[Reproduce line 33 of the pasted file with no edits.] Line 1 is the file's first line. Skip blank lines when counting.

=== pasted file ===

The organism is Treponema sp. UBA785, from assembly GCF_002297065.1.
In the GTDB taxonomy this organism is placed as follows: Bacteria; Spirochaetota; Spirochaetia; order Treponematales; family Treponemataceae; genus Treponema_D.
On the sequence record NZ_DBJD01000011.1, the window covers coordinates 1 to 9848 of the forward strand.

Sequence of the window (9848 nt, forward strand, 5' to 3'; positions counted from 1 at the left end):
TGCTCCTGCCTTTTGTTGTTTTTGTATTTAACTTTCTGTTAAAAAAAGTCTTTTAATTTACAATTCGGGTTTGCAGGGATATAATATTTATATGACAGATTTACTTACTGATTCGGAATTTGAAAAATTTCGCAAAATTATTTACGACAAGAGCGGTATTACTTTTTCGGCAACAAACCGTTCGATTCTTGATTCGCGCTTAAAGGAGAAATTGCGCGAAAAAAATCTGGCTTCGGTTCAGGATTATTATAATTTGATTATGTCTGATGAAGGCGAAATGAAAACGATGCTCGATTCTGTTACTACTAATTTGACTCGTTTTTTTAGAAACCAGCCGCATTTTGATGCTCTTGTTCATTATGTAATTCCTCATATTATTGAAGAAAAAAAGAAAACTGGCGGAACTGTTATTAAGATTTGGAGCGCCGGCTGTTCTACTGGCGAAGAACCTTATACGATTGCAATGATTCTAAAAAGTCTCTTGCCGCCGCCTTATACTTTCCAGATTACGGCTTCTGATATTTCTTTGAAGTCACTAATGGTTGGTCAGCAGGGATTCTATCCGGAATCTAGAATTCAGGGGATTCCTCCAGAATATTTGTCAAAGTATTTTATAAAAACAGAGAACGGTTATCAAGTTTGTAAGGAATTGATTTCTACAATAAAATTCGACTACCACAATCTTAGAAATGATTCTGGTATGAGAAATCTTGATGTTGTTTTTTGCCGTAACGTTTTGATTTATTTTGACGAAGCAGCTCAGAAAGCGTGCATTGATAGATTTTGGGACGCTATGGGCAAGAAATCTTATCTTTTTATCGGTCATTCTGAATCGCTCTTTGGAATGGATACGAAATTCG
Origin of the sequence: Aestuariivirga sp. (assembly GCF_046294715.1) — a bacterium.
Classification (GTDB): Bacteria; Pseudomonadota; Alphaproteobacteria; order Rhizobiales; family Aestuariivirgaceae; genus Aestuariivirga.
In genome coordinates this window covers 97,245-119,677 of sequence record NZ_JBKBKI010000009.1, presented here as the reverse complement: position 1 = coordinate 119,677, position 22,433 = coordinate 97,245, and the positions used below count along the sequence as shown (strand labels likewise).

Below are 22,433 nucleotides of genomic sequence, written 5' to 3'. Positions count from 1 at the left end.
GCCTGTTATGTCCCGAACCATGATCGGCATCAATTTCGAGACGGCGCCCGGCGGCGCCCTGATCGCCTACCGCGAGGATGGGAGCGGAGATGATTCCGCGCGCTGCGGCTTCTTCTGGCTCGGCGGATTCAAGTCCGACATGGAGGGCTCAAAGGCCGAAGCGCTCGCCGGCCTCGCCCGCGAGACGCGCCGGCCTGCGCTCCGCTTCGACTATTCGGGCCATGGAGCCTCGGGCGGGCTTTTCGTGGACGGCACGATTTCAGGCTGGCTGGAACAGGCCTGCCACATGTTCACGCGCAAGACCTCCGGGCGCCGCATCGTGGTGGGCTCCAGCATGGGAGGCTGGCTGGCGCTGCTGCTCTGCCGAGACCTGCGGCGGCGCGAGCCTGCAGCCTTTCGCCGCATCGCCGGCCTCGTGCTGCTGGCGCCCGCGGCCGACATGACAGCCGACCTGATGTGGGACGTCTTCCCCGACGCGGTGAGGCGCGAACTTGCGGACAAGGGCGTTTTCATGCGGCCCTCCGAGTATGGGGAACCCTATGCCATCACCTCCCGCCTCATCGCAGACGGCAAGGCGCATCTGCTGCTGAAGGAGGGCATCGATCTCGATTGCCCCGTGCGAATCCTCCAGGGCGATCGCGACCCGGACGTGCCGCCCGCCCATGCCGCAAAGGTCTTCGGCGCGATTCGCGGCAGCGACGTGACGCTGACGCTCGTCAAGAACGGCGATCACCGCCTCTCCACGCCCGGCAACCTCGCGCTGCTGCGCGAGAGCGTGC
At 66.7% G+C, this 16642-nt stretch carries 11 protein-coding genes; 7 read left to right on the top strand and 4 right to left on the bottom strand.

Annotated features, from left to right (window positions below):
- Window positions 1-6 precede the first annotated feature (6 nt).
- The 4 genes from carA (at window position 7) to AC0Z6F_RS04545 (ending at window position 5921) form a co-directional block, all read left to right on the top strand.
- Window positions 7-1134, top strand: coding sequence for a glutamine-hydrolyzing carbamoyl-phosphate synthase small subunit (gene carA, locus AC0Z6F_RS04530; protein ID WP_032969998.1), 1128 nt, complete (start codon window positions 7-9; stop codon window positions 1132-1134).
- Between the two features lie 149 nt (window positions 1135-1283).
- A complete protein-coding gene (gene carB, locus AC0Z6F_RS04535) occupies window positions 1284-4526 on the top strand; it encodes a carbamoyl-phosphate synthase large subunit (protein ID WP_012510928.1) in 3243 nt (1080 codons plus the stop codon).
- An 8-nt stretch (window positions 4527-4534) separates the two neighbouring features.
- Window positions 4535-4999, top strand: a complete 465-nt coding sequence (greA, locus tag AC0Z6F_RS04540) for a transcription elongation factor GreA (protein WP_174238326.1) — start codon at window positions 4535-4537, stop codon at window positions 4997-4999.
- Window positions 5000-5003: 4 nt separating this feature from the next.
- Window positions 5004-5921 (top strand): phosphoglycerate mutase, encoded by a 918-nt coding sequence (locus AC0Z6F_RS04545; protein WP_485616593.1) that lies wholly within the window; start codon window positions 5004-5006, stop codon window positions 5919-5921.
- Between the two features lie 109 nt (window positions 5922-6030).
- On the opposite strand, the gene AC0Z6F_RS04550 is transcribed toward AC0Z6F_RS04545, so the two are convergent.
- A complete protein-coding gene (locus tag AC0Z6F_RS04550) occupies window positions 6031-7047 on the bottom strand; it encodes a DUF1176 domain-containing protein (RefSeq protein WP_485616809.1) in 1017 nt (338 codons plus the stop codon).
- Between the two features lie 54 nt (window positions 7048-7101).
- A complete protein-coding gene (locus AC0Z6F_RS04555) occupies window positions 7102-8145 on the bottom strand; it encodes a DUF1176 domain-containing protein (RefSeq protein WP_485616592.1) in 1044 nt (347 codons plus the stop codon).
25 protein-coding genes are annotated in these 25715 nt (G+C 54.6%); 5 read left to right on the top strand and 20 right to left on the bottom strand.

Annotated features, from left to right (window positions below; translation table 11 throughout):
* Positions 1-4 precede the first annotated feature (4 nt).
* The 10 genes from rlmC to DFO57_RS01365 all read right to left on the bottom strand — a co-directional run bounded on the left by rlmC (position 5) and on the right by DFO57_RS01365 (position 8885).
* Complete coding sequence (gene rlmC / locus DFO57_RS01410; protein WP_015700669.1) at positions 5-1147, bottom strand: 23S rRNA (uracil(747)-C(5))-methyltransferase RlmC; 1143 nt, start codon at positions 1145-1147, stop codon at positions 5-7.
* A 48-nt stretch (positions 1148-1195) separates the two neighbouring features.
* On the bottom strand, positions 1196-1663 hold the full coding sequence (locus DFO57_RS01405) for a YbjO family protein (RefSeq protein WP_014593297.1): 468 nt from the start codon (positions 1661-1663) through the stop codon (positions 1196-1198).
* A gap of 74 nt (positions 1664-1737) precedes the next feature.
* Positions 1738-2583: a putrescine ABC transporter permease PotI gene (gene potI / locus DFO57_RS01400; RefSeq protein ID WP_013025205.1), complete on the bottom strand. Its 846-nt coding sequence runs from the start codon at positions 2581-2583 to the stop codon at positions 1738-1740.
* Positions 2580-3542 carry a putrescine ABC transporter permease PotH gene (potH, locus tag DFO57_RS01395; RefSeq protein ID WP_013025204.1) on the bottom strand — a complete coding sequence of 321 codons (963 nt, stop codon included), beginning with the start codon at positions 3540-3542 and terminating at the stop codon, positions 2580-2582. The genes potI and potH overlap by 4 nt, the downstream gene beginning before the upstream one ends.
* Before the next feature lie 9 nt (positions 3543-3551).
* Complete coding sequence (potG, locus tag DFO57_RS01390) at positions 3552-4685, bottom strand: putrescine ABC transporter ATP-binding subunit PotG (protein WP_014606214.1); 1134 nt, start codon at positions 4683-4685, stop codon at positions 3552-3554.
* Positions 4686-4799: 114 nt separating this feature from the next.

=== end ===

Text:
* On the bottom strand, positions 1196-1663 hold the full coding sequence (locus DFO57_RS01405) for a YbjO family protein (RefSeq protein WP_014593297.1): 468 nt from the start codon (positions 1661-1663) through the stop codon (positions 1196-1198).